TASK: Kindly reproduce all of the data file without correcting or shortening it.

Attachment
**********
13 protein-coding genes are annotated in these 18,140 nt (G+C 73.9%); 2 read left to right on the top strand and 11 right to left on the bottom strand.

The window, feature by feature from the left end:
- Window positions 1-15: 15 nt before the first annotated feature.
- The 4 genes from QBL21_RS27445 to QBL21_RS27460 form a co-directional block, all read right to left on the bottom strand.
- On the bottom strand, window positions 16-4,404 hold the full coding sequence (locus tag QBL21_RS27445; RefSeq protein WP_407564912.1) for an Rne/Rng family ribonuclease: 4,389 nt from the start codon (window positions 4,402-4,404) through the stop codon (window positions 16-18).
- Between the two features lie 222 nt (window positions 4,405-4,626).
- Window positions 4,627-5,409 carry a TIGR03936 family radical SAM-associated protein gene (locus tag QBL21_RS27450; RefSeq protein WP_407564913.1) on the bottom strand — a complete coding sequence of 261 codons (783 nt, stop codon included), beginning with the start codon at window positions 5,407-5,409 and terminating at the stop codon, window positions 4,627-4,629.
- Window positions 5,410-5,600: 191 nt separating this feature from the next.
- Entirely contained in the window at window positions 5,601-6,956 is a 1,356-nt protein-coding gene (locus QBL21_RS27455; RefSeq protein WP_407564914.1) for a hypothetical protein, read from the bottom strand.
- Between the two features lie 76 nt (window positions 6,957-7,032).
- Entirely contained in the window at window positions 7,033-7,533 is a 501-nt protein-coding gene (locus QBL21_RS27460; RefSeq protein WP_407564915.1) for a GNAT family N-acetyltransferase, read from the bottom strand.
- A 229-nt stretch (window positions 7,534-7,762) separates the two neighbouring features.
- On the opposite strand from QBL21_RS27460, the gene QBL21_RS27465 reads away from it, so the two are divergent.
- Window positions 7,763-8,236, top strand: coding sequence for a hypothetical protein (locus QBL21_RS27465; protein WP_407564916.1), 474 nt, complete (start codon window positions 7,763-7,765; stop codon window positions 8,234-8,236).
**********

13 protein-coding genes are annotated in these 18,140 nt (G+C 73.9%); 2 read left to right on the top strand and 11 right to left on the bottom strand.

The window, feature by feature from the left end:
- Window positions 1-15: 15 nt before the first annotated feature.
- The 4 genes from QBL21_RS27445 to QBL21_RS27460 form a co-directional block, all read right to left on the bottom strand.
- On the bottom strand, window positions 16-4,404 hold the full coding sequence (locus tag QBL21_RS27445; RefSeq protein WP_407564912.1) for an Rne/Rng family ribonuclease: 4,389 nt from the start codon (window positions 4,402-4,404) through the stop codon (window positions 16-18).
- Between the two features lie 222 nt (window positions 4,405-4,626).
- Window positions 4,627-5,409 carry a TIGR03936 family radical SAM-associated protein gene (locus tag QBL21_RS27450; RefSeq protein WP_407564913.1) on the bottom strand — a complete coding sequence of 261 codons (783 nt, stop codon included), beginning with the start codon at window positions 5,407-5,409 and terminating at the stop codon, window positions 4,627-4,629.
- Window positions 5,410-5,600: 191 nt separating this feature from the next.
- Entirely contained in the window at window positions 5,601-6,956 is a 1,356-nt protein-coding gene (locus QBL21_RS27455; RefSeq protein WP_407564914.1) for a hypothetical protein, read from the bottom strand.
- Between the two features lie 76 nt (window positions 6,957-7,032).
- Entirely contained in the window at window positions 7,033-7,533 is a 501-nt protein-coding gene (locus QBL21_RS27460; RefSeq protein WP_407564915.1) for a GNAT family N-acetyltransferase, read from the bottom strand.
- A 229-nt stretch (window positions 7,534-7,762) separates the two neighbouring features.
- On the opposite strand from QBL21_RS27460, the gene QBL21_RS27465 reads away from it, so the two are divergent.
- Window positions 7,763-8,236, top strand: coding sequence for a hypothetical protein (locus QBL21_RS27465; protein WP_407564916.1), 474 nt, complete (start codon window positions 7,763-7,765; stop codon window positions 8,234-8,236).